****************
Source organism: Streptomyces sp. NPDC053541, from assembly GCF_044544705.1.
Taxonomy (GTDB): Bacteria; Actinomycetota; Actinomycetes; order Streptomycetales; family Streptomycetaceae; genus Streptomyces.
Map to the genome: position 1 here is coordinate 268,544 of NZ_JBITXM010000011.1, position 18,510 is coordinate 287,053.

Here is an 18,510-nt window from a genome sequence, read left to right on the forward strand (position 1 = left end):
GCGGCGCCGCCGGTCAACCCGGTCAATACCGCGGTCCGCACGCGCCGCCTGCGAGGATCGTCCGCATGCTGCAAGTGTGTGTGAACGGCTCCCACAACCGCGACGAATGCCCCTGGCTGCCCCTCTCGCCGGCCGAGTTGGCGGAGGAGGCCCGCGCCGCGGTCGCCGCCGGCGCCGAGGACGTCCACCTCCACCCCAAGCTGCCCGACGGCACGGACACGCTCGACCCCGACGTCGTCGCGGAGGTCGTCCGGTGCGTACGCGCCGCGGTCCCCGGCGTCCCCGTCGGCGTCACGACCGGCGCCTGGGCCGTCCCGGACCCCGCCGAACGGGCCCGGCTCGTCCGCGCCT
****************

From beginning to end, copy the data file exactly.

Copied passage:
Source organism: Streptomyces sp. NPDC053541, from assembly GCF_044544705.1.
Taxonomy (GTDB): Bacteria; Actinomycetota; Actinomycetes; order Streptomycetales; family Streptomycetaceae; genus Streptomyces.
Map to the genome: position 1 here is coordinate 268,544 of NZ_JBITXM010000011.1, position 18,510 is coordinate 287,053.

Here is an 18,510-nt window from a genome sequence, read left to right on the forward strand (position 1 = left end):
GCGGCGCCGCCGGTCAACCCGGTCAATACCGCGGTCCGCACGCGCCGCCTGCGAGGATCGTCCGCATGCTGCAAGTGTGTGTGAACGGCTCCCACAACCGCGACGAATGCCCCTGGCTGCCCCTCTCGCCGGCCGAGTTGGCGGAGGAGGCCCGCGCCGCGGTCGCCGCCGGCGCCGAGGACGTCCACCTCCACCCCAAGCTGCCCGACGGCACGGACACGCTCGACCCCGACGTCGTCGCGGAGGTCGTCCGGTGCGTACGCGCCGCGGTCCCCGGCGTCCCCGTCGGCGTCACGACCGGCGCCTGGGCCGTCCCGGACCCCGCCGAACGGGCCCGGCTCGTCCGCGCCT